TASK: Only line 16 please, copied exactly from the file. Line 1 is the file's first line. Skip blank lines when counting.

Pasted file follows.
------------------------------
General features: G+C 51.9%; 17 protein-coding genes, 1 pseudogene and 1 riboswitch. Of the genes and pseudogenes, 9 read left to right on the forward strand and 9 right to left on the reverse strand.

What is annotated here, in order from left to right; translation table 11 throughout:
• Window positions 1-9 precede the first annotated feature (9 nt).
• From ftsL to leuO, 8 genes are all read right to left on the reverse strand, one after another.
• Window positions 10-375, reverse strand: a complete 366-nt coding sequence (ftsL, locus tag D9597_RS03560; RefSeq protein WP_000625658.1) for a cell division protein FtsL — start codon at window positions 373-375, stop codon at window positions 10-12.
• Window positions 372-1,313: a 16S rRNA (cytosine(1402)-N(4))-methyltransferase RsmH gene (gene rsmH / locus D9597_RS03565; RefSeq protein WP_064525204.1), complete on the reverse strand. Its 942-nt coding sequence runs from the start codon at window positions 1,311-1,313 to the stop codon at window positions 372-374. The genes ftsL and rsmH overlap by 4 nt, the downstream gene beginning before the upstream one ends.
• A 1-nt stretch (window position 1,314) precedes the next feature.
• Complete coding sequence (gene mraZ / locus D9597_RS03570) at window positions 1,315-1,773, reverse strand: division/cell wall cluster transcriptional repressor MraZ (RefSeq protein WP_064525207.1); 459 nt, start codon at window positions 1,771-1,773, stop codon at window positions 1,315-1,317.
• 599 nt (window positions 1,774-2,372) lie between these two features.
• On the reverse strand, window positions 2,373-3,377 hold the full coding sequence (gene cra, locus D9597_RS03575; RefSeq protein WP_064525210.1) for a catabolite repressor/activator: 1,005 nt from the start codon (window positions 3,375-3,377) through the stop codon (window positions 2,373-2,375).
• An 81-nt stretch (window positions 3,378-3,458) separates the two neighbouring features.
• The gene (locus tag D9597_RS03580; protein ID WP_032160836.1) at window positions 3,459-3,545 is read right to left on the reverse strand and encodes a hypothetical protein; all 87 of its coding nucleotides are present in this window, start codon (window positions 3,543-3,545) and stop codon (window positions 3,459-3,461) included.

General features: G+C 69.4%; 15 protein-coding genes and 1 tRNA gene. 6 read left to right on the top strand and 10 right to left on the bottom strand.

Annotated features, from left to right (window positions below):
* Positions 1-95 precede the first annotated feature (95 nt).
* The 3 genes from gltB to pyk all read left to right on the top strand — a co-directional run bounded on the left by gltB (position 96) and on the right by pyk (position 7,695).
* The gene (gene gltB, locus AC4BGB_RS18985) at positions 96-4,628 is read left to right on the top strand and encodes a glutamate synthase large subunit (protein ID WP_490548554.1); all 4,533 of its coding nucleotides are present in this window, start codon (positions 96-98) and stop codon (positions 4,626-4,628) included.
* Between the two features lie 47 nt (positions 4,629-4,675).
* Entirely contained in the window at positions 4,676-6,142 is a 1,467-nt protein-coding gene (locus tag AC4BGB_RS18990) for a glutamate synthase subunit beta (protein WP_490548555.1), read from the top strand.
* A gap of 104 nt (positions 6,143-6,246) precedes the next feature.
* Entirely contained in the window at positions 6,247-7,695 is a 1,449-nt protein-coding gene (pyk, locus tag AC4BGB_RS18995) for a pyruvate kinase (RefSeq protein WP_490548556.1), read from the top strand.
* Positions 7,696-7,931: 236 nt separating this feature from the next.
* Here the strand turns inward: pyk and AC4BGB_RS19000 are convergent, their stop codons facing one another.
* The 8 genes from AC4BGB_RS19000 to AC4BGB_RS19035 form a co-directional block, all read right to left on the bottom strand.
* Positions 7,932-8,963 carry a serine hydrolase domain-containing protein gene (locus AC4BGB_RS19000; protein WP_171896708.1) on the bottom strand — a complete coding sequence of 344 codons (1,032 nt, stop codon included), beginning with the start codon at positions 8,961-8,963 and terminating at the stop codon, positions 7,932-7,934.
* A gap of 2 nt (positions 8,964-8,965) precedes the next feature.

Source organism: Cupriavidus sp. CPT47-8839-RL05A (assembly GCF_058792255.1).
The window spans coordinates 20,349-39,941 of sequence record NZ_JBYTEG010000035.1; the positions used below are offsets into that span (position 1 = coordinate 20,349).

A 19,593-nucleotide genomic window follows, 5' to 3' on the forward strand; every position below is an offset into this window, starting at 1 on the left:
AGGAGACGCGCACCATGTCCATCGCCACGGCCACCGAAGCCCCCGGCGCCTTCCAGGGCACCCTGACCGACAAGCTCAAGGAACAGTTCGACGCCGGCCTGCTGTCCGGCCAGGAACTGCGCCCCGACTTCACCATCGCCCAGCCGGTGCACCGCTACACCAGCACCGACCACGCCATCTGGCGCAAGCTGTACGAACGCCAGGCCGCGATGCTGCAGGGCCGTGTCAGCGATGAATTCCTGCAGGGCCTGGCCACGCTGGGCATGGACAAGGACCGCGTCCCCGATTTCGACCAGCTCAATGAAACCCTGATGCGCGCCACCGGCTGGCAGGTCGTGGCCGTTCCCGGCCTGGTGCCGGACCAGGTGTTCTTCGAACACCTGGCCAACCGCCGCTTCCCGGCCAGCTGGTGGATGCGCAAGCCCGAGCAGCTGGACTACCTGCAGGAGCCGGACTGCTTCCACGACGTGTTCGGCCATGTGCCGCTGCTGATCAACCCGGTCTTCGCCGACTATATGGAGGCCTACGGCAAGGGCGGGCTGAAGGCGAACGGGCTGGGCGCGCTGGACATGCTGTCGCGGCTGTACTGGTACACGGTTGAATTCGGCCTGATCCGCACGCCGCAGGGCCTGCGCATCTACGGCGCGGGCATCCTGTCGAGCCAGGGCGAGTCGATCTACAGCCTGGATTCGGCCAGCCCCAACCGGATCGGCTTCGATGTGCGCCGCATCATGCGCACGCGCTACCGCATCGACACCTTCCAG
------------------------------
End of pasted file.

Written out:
* The 3 genes from gltB to pyk all read left to right on the top strand — a co-directional run bounded on the left by gltB (position 96) and on the right by pyk (position 7,695).